Mastiha in our Life
No doubt that Chios mastiha’s uniqueness is due to the exclusiveness of its birthplace, to its exquisite therapeutic properties and to its exceptional aroma, for which it has been famous ever since antiquity, winning a reputation of a remarkable health ally.
Its uniqueness is emphasized by its multi-usefulness and by the fact that it was prized by and therefore integrated into the culture of different people and civilizations, especially in the East Mediterranean.
Chios mastiha, “a tear that pleases, perfumes, relieves and heals”, has a variety of applications and uses, being a main ingredient in food and drink industry, in pharmaceutical and chemical industry, in cosmetics and perfume industry.
Chios mastiha, exported from Chios to all over the world, is the basis for the production of a great variety of mastiha products, such as: bakery products, sweets, jams, ice-creams, chocolates, chewing gums, candies, beverages, tea, coffee, dairy products, pasta, sauces, liquors, ouzo and wine.
It is also used as an ingredient for ointments against burns and skin troubles.
Rosin is a derivative of mastiha used for the production of surgical stitches, while mastiha oil is widely used in perfume and cosmetics industry.
Finally, thanks to its quality as a colour stabilizer, mastiha is used for the production of high-grade varnishes. Here are the basic uses of Chios natural mastiha:
Multiple culinary uses
Chios mastiha is one of the oldest known spices in the Mediterranean and lends its distinctive aroma in many foodstuffs. Mastiha has been traditionally used as a flavouring for festive bread, brioches and biscuits. In certain areas of Greece, mostly of the Aegean Sea, mastiha is often used as a flavouring for Easter sweets. In the northern part of the country, it is also used in confectionery, mostly for mastiha-flavoured desserts and for a delicious ice-cream known as kaimaki, which has an unusual chewy and stringy texture thanks to the addition of Chios mastiha as a thickening agent. But modern Greek chefs have proved that this spice with its unique aromatic, wood- and pine-like, exotic taste can go along with almost everything, from tomatoes in a tasteful sauce to white wine and lemon in most delicate sauces, and even to chocolate with which it makes a perfect match. Moreover, mastiha makes an important dietary supplement especially in cases of lack of trace elements.
In Cyprus, they even use it to flavour bread. In Lebanon and Syria, they make a sort of traditional mastiha-flavoured cheese.
For Arabs, mastiha is considered as a great luxury for flavouring food, sweets or milk. As a spoon sweet, mastiha is served in a particularly traditional way, inside a glass of water, a version known as ypovryhio (=submarine).
Use in drink industry
Mastiha is widely used for making liquors and ouzo. Mastiha as a drink is usually served as an aperitif. “Chios Mastiha” liquor is very famous, as well as “Mastiha Ouzo”. Thanks to the addition of mastiha, the above alcoholic drinks acquire its flavour; what's more, alcohol’s harmful effect on the stomach is definitely moderated.
In the Arab world and specifically in Iraq, mastiha is usually added in the local drink Arak. Moreover, the Arab people often flavour their drinking water by burning mastiha. They let its smoke permeate a jug, which is then filled with water.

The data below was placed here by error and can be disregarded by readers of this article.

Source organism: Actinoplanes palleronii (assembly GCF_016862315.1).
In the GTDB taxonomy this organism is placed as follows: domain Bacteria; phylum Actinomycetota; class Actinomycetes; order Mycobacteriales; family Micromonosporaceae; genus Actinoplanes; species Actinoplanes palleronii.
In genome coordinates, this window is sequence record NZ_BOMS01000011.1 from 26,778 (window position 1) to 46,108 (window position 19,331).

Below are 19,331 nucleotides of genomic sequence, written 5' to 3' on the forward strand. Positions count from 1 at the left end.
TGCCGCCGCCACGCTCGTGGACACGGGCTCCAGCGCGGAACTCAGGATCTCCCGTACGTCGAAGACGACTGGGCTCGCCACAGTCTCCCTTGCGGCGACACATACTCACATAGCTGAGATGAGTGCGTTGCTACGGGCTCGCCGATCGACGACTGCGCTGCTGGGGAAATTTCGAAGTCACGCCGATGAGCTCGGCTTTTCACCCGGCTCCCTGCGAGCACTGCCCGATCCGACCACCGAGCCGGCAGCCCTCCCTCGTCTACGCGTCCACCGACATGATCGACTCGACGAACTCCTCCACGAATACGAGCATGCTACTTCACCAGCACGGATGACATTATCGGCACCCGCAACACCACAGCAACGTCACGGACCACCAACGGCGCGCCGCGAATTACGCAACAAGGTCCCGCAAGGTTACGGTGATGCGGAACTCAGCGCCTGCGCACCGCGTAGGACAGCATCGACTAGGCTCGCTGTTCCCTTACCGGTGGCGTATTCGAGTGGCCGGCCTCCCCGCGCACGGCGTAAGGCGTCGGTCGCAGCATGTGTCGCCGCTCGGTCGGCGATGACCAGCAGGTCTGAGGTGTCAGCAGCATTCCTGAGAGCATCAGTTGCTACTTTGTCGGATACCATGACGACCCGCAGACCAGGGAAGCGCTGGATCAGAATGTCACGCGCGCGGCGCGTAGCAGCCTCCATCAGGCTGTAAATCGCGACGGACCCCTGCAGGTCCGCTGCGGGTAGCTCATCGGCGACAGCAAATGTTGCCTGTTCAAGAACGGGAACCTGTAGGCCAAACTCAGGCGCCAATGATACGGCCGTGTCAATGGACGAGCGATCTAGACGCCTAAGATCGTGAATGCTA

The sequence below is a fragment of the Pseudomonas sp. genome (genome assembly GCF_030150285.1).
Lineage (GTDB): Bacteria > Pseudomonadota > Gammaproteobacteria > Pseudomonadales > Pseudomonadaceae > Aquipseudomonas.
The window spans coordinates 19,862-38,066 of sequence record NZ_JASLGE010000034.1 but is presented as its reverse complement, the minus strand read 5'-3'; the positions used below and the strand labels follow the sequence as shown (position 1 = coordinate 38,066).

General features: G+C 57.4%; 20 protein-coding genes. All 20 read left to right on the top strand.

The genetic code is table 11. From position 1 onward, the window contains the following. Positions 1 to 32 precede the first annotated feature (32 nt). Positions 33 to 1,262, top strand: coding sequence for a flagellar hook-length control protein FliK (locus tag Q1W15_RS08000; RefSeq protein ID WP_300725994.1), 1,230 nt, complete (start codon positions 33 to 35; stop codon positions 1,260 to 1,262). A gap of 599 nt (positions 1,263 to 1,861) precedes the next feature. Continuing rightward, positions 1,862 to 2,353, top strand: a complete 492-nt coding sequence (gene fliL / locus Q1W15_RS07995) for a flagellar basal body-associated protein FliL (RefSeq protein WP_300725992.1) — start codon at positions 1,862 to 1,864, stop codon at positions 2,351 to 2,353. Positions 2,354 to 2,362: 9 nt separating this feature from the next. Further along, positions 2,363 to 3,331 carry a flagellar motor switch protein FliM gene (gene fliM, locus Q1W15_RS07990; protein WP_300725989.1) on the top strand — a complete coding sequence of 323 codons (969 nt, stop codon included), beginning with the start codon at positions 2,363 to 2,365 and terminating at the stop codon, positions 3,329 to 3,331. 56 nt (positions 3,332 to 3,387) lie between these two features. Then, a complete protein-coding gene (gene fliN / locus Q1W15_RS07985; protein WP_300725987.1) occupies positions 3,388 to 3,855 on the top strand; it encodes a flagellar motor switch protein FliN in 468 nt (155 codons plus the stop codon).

Use of mastiha in modern cosmetology
The ancient belief that mastiha is gifted with therapeutic and cosmetic properties is supported today by modern scientific research. Modern cosmetology has started to use mastiha’s clinically tested and proved antimicrobial, antioxidant, anti-inflammatory and therapeutic properties. Cosmetics enriched with mastiha oil guarantee deep skin cleansing and protect from skin ageing. At the same time, they normalize sebum secretions, thus reducing oily skin problems such as excessive shine. As it reinforces the formation of collagen, a frequent use thereof can help dealing with wrinkles and guarantees greater skin elasticity. Mastiha oil further improves the general look of the skin and deeply moisturizes it, while it also has a particularly positive effect on acne-prone types of skin and skins with black spots. Today, there are many mastiha-based beauty products on sale, such as face creams, soaps, bath foams and shampoos.
Τhe Mastiha Tree
The mastic tree or lentisk – scientific name: Pistacia Lentiscus var. Chia (of the Anacardiaceae family), is an evergreen shrub, 2-3 metres high that grows very slowly and becomes ready for cultivation after 40-50 years, reaching up to the height of 5 metres at its mature age. Lentisks and similar varieties of this tree family are an essential part of maqui-type vegetation found in Mediterranean countries, but only in Chios and only in its south part, the special characteristics of the ground, the micro – climate and the traditional cultivation finally create such an impressive result and shape the uniqueness of this special resin.
Any attempt to extend the cultivation beyond this limit has totally failed.
Chios Mastiha Growers Association was founded in 1938 as a compulsory agricultural cooperative according to Law 1390 and represents an entity that has undertaken the exclusive management of natural Chios Mastiha in Greece and abroad.
It is the collective representative organ of 20 primary cooperatives founded in the 24 mastiha villages (Mastihohoria) of southern Chios.
Today, Chios Mastiha Growers Association has approximately 4.500 members and is among the largest organizations in the North Aegean periphery.
The Chios Mastiha Growers Association
Monomachou 1, 82100 Chios, Greece
Tel: +30-22710-21001 (ext.0)